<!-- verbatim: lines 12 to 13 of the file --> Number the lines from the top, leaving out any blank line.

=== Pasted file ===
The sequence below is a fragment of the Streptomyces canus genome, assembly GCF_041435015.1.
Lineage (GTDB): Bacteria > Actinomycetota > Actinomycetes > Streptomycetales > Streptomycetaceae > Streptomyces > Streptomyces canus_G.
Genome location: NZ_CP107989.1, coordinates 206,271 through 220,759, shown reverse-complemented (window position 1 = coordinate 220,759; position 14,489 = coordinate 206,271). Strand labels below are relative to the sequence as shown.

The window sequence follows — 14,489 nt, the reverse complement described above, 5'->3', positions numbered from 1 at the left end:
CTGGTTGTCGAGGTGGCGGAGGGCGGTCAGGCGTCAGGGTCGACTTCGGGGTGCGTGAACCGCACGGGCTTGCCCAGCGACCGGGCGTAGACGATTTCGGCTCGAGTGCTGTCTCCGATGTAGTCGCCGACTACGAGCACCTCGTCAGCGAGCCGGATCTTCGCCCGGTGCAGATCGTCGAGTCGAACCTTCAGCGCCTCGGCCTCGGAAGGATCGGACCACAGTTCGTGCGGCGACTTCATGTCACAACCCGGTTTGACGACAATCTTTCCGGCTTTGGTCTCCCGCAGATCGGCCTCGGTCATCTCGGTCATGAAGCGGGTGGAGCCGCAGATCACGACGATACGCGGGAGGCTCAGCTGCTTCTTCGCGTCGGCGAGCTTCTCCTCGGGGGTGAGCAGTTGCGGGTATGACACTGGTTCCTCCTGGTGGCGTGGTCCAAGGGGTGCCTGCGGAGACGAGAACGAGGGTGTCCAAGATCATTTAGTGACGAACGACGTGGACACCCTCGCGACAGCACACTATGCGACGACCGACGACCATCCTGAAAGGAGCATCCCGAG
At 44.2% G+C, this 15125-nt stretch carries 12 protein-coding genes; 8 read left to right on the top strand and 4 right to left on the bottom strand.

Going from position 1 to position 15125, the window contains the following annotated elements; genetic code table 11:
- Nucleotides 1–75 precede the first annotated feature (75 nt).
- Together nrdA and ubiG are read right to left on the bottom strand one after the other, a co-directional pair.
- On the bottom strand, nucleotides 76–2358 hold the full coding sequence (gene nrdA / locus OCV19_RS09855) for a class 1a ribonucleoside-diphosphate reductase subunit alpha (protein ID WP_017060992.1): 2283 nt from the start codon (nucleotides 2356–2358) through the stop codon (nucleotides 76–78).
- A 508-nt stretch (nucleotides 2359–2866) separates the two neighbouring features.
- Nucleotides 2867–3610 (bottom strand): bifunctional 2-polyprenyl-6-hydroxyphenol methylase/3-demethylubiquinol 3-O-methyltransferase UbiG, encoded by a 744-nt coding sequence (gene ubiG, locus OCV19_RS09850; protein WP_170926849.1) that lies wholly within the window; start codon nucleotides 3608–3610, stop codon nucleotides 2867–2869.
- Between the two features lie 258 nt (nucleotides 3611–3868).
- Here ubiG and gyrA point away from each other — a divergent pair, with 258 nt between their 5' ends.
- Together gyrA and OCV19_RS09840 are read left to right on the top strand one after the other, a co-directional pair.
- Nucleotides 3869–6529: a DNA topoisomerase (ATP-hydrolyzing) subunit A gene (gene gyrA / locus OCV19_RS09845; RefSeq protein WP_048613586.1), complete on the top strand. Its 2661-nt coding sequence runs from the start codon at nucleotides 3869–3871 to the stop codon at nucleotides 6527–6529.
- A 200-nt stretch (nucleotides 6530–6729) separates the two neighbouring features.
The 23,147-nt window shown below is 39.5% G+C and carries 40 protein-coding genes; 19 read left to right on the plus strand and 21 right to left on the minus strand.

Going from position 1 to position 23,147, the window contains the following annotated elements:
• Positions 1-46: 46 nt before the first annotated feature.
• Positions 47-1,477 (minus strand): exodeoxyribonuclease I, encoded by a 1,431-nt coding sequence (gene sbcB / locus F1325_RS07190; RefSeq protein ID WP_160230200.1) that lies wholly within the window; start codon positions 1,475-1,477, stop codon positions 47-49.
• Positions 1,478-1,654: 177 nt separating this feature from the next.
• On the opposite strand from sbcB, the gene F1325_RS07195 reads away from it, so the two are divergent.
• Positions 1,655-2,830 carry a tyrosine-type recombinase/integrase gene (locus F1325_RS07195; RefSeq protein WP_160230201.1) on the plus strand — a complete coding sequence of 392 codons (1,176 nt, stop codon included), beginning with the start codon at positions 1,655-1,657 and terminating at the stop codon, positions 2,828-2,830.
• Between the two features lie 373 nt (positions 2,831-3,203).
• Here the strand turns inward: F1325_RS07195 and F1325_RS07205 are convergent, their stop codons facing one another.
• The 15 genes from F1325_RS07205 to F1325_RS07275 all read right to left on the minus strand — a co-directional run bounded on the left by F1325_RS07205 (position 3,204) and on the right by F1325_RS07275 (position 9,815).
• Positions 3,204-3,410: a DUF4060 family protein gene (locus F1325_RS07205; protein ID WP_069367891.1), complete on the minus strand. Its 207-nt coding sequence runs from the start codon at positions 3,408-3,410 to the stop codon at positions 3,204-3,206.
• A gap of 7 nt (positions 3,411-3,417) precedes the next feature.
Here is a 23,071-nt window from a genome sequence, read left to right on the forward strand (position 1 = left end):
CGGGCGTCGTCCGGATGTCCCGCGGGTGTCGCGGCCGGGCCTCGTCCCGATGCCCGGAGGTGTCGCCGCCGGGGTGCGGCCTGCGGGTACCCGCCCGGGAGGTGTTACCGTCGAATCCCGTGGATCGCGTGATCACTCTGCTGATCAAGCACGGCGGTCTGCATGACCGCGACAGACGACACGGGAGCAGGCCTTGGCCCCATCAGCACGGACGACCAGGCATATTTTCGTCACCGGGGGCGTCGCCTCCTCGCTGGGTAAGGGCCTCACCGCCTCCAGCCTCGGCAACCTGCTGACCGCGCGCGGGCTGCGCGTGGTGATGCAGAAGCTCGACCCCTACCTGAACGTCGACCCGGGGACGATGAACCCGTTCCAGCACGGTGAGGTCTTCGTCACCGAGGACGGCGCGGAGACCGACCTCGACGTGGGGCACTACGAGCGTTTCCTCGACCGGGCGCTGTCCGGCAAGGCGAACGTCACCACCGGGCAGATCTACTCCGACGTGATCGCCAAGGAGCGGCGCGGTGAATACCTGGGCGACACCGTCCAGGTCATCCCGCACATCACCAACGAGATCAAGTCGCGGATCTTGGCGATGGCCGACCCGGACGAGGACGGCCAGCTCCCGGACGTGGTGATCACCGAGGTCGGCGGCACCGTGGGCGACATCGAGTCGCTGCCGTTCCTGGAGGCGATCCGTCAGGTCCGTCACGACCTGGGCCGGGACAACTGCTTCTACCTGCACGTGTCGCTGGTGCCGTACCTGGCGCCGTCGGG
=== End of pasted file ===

- Nucleotides 2867–3610 (bottom strand): bifunctional 2-polyprenyl-6-hydroxyphenol methylase/3-demethylubiquinol 3-O-methyltransferase UbiG, encoded by a 744-nt coding sequence (gene ubiG, locus OCV19_RS09850; protein WP_170926849.1) that lies wholly within the window; start codon nucleotides 3608–3610, stop codon nucleotides 2867–2869.
- Between the two features lie 258 nt (nucleotides 3611–3868).